For a woman who’s only a heartbeat, or a presidential campaign, away from the governorship of New Jersey, not much is known about Kim Guadagno.
For the past four years, the lieutenant governor has cultivated an image as a staunch adjutant to Gov. Chris Christie, appearing dutifully -- but silently -- at his side at press conferences but leaving voters without much of a clue as to who she is or what she does.
Advisories for her appearances at ribbon cuttings, awards presentations, and school visits routinely state that the events are open to the press but that there is no “availability,” meaning she won’t take questions from reporters.
Her reluctance to speak to the media extends even to the current gubernatorial campaign, in which she is running for another four years as Christie’s second in command, a position that would take on increasing importance if, as widely expected, the governor decides to run for president.
With the Republican governor’s apparently unassailable lead in the polls, that would leave Guadagno as New Jersey’s chief executive for the extended periods when Christie would be out of state.
Guadagno’s campaign staff declined two requests for an interview with NJ Spotlight for this story, saying only that her schedule was too tight to allow time for a discussion in person or by phone.
Asked instead to respond to a list of emailed questions about her achievements in office so far, and her hopes for another term, her office provided only generic campaign material.
“As you would expect, with the Sandy anniversary and a campaign bus tour on the horizon, scheduling is extraordinarily tight,” Kevin Roberts, a spokesman for the Christie campaign, wrote in an email on October 24.
Roberts accused NJ Spotlight of imposing a “very abbreviated timeline” on its request for the interview, and denied that Guadagno is trying to avoid publicity.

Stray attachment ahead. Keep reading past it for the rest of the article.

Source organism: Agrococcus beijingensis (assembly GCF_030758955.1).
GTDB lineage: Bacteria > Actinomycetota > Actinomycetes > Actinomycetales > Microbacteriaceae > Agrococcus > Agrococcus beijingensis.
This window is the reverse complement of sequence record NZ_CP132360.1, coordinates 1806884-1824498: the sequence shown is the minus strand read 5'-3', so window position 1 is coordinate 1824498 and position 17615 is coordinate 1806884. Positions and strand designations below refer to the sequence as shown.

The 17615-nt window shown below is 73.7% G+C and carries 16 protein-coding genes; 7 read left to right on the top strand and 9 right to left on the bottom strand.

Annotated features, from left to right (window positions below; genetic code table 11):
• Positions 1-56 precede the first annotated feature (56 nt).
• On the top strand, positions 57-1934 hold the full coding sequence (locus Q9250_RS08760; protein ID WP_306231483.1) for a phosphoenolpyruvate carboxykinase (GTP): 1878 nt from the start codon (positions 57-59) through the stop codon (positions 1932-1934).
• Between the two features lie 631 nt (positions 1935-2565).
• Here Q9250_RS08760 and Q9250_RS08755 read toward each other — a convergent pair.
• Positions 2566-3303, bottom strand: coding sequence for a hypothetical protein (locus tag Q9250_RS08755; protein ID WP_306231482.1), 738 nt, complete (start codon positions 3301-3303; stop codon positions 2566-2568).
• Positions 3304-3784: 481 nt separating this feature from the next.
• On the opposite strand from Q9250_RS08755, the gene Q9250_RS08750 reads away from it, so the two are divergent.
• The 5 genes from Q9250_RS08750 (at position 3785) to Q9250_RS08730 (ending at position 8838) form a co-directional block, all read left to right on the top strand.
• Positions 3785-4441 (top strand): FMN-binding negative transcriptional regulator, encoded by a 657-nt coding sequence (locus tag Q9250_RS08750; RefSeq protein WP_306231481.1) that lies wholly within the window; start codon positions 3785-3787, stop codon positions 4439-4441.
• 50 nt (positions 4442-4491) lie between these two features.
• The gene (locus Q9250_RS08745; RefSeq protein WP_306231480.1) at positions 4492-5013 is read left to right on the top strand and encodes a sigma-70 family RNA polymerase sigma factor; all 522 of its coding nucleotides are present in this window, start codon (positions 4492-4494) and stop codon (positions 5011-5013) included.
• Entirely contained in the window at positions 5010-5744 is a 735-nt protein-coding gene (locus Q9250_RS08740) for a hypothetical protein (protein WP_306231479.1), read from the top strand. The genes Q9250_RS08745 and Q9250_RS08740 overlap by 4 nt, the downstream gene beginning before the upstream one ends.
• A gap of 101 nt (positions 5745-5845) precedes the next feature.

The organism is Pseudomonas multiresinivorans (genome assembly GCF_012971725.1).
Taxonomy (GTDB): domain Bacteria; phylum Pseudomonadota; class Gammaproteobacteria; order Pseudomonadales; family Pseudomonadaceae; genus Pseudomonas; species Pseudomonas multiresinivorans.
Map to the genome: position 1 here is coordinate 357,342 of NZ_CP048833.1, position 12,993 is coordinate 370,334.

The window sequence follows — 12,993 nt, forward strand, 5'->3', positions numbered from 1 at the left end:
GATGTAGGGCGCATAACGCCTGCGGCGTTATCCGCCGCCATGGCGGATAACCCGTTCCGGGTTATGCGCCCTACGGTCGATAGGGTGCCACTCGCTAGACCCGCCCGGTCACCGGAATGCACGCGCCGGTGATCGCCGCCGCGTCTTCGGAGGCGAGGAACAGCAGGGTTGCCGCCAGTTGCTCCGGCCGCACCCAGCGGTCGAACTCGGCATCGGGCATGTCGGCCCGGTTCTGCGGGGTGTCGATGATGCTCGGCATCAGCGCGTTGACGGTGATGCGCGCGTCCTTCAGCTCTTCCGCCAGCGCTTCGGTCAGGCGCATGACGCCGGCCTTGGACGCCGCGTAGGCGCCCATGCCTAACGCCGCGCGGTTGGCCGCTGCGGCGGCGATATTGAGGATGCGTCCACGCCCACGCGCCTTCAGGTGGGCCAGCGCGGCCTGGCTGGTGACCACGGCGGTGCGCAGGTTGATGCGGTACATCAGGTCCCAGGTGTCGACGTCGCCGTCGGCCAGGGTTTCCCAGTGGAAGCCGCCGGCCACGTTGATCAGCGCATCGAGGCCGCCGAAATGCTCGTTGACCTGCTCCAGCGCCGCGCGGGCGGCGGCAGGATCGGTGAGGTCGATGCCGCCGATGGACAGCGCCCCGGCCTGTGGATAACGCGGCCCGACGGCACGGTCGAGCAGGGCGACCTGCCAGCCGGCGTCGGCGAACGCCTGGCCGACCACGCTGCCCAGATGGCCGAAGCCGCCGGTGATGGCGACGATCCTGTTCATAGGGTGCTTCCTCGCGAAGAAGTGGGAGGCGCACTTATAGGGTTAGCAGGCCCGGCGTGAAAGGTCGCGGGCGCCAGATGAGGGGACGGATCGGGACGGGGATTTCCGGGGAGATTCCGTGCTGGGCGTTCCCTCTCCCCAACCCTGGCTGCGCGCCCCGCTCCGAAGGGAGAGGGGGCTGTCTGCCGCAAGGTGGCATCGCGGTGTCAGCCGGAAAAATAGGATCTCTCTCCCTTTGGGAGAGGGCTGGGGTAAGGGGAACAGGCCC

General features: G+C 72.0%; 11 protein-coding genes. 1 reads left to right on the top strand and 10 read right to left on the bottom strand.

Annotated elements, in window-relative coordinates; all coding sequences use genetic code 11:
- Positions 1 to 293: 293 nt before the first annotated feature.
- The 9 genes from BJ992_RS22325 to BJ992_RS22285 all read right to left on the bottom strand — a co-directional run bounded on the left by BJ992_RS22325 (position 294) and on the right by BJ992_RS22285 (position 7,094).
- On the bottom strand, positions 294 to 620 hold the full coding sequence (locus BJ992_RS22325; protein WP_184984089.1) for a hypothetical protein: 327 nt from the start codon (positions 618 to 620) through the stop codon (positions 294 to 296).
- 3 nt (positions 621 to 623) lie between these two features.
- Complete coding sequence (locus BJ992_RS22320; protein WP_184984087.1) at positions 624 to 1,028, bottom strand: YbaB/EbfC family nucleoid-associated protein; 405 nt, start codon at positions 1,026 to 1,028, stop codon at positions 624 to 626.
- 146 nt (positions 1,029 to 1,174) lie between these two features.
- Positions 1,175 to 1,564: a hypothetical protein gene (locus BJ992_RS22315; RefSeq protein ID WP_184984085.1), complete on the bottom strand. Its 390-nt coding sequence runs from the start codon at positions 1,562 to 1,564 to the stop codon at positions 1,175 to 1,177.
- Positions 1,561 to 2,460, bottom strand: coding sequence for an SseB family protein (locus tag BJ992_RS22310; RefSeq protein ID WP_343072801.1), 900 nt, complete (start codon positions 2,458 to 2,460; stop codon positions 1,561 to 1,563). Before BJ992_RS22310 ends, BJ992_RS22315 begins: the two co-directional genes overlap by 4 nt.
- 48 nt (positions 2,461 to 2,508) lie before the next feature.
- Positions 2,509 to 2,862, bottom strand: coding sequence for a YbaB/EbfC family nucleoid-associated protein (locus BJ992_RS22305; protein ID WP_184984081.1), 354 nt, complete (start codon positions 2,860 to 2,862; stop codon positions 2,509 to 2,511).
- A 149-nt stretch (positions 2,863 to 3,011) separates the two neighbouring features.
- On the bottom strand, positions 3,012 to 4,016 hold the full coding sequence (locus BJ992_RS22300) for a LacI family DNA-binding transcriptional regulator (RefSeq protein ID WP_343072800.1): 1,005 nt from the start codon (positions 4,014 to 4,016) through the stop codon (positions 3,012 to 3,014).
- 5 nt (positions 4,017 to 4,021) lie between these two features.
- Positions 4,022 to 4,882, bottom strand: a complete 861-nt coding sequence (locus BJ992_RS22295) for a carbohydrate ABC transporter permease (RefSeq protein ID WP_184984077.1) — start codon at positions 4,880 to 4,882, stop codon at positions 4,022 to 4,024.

“Your premise of someone who is not well known, I would hope would be given appropriate context,” he wrote. “Not only with respect to other figures in state government leadership, but also with the amount of public events and initiatives she has in fact been a part of.”
Asked why Guadagno does not normally make herself available to the press at her public appearances, Roberts said those events “are not press conferences or do not lend themselves from a logistical perspective for taking questions from the press.”
Although her appearances don’t usually allow time for a formal question-and-answer session with the press, Guadagno “often” speaks informally to reporters at public events, Roberts said. He said he has responded similarly to other news organizations that have “furthered this odd narrative of nonavailability.”
But there's nothing odd about the narrative to Sarah Gonzalez, a radio reporter for WNYC/NJPR. When asked about Guadagno at the last debate, Christie said that reporters simply don't turn up at her events. So Gonzalez attended an event and, to which the lieutenant governor replied, "No availability means no availability."
By contrast, campaign events by Democratic challenger Barbara Buono and her running mate Milly Silva routinely include press availability. On October 22, for example, their schedule included six events in six counties, all of which had press availability.